The Portland region has 14 vacant large sites that are ready to go for a potential major industrial employer, analysts said Wednesday, with another 40 that could be ready with more investment.
The report on industrial site readiness was part of a years-long effort by Metro, and other partners, to look at what's needed to bring big industrial employers to the Portland region. The effort has paid off: Three sites identified in the original inventory have been developed, with $38 million in new investments and 416 jobs coming to the Portland region.
But with the inventory, planners and business leaders continue to hammer home one key point – local and regional leaders will need to continue to work hard to get the region's large industrial sites shovel-ready. The work focuses on sites that are 25 acres or larger.
Of the 54 potential large-lot industrial sites in the latest inventory, 23 are called Tier 3 sites – the hardest to develop. Under even the best conditions, it could take years to get Tier 3 sites ready for a new industrial development.
Those Tier 3 sites need brownfield cleanup, pipes for water and sewer lines or transportation improvements that can cost millions of dollars. Some sites have several owners, and need special attention to ensure they can be used to attract one large employment center.
Still, there's good news – eight industrial sites have come off the Tier 3 list, and are closer to development.
The topic is of special interest to the Metro Policy Advisory Committee, which is carefully watching to see if Metro will consider expanding the urban growth boundary in 2015 to add more industrial land.
"The draft urban growth report identifies a surplus of large industrial sites," said Metro deputy planning director John Williams. "The actual supply of market-ready sites is a lot smaller than the number that's in the urban growth report."
The urban growth report sets the stage for the decisions of 2015, forecasting what the next 20 years of growth in the region could look like. Metro is required to ensure there's enough land to accommodate two decades of growth inside the UGB.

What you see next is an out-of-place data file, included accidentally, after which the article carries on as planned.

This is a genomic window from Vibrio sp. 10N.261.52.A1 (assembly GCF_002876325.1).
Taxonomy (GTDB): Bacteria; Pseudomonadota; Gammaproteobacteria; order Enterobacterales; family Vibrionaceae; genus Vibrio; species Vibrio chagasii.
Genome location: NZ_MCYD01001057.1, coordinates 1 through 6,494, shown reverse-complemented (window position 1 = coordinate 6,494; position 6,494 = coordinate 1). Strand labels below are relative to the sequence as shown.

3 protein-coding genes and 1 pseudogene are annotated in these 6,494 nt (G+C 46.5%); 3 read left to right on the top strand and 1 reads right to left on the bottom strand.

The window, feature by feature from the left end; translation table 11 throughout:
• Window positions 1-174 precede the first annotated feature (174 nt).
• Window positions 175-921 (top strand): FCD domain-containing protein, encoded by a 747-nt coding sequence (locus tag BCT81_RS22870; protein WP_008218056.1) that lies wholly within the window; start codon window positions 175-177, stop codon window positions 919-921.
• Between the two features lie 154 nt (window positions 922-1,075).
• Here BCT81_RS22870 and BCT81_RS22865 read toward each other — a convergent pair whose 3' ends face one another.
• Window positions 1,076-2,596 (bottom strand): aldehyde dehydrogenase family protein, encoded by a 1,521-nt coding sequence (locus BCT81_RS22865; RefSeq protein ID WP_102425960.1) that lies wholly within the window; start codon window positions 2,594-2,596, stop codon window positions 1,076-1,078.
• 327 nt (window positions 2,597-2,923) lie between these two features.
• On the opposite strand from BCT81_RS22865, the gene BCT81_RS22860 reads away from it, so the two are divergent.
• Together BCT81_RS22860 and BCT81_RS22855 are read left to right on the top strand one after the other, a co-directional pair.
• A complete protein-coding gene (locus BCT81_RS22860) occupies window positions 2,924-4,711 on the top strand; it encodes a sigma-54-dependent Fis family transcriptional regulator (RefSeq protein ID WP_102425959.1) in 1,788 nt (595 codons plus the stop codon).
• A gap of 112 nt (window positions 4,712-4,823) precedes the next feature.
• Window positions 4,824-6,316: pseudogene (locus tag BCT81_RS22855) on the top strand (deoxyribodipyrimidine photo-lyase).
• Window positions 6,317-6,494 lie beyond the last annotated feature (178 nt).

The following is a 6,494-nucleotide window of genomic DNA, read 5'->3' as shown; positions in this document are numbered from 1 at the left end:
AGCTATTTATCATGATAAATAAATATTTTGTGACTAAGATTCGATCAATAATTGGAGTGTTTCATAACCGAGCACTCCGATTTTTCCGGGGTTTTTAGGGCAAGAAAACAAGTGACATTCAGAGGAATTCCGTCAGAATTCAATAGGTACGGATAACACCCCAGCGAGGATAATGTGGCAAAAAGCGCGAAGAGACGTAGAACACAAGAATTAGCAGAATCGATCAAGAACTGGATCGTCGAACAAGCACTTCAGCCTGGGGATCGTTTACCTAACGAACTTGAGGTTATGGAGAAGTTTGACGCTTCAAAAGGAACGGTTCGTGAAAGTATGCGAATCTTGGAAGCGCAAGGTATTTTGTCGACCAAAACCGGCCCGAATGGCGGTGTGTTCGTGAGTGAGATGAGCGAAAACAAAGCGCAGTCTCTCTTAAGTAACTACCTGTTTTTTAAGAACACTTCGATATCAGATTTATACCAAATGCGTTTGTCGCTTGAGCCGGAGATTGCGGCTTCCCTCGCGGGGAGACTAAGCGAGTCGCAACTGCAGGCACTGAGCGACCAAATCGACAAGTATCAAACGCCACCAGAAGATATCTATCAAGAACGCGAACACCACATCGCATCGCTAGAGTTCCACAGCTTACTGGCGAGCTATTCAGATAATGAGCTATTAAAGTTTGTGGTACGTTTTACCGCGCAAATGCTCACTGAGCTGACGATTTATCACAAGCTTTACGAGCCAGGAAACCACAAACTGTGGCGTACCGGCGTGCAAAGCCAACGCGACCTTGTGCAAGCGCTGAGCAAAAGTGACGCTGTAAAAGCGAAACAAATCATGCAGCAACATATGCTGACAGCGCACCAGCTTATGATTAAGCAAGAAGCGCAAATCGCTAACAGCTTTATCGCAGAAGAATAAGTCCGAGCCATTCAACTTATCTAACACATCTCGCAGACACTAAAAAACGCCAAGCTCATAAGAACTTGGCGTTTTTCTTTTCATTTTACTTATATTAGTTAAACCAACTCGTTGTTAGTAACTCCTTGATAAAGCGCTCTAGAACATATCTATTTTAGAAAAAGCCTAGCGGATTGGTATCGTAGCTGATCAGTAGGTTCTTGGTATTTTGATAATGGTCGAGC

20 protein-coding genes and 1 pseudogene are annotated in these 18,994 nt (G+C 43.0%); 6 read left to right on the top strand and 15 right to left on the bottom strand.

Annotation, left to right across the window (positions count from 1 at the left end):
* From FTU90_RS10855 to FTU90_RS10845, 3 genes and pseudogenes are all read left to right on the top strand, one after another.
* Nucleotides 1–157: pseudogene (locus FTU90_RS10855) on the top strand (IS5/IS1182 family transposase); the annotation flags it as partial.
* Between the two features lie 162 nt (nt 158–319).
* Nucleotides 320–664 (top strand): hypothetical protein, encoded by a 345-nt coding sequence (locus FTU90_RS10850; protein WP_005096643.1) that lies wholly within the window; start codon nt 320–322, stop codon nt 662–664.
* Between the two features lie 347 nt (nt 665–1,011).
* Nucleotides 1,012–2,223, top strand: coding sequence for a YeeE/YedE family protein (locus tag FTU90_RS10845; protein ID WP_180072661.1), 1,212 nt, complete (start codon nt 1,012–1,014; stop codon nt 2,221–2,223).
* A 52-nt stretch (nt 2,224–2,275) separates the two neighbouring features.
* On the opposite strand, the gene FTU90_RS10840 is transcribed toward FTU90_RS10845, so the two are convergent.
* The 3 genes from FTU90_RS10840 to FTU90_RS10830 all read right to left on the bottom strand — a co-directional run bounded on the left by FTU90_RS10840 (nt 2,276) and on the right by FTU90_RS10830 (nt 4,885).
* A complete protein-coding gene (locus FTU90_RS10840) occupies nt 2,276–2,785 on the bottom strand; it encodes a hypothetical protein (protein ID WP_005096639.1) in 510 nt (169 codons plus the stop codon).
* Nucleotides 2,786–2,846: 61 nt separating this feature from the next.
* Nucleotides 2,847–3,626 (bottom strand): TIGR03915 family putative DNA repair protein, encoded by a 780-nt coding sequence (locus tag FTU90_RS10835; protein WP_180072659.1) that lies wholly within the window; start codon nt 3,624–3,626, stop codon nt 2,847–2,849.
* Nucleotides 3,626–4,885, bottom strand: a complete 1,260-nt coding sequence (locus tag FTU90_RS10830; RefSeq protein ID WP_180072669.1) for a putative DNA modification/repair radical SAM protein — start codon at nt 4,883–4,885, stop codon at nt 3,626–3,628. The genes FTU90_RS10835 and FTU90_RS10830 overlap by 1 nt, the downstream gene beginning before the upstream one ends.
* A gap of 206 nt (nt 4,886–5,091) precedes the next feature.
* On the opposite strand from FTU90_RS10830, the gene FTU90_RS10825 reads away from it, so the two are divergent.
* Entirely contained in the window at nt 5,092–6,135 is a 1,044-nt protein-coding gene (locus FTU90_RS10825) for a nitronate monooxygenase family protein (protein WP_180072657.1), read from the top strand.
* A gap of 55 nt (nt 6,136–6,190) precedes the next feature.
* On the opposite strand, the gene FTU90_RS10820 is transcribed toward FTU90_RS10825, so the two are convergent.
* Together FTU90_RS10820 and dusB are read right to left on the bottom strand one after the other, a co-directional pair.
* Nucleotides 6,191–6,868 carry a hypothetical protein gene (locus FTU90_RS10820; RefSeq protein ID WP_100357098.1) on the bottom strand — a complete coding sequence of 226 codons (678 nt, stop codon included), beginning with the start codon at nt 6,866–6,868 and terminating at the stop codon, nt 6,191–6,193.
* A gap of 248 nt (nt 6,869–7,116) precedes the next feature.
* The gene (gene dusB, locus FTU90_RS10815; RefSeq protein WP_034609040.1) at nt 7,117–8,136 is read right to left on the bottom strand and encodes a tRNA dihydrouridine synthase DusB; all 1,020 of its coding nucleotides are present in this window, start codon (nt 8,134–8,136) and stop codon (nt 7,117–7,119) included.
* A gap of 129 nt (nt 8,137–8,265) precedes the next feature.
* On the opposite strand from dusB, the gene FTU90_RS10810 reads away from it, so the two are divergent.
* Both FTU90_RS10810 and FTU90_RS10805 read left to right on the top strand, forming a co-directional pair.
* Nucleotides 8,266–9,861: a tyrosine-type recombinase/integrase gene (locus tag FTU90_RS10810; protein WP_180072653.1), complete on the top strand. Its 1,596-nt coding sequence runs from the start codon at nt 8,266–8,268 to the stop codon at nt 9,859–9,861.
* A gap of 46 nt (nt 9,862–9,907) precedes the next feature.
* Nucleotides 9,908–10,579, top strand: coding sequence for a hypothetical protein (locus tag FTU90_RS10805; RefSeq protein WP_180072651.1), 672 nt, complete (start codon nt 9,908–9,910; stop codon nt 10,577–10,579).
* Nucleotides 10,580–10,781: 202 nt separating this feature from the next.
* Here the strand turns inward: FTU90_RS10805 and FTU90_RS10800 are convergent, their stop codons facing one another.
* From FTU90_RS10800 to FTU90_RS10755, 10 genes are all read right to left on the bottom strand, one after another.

"The job creation that's called for will only happen if we keep developing that pipeline of sites," Williams said.
After a presentation on the inventory at Wednesday's MPAC meeting, Lake Oswego City Councilor Jeff Gudman asked Williams whether he thought the current surplus would prevent Metro from expanding the UGB.
Williams said he thought the need for new employment land in the region might be at the higher end of Metro's forecast range, if recent trends were to continue.
"If we plan for the higher end of the range, what's the policy response? What is the investment response?" Williams asked. "We have sites, but some of them have serious challenges to market readiness. We want to make use of the land we have, both to make those central locations available… and because of the practicalities of getting infrastructure to sites that are farther out."
Gudman pressed for a yes-or-no answer.
"We, as a group, will have to make a recommendation on expansion or non-expansion of the urban growth boundary" in 2015, Gudman said. "At this point in time, is this driving us to a recommendation of no expansion because it says we have a surplus? I want to see what the implications are of the industrial land at this point in time."
Williams said it depends on whether the Metro Council believes cities, counties and developers will make the investments needed to bring the region's industrial sites to market. If the council believes those investments will be made, there would not be a need for more industrial land in the UGB, he said, unless the Metro Council forecasts increased growth in the coming decades.
"Both of those cases will be the start of the conversation in 2015," Williams said. "Our intention right now is to provide the information to spark the discussion."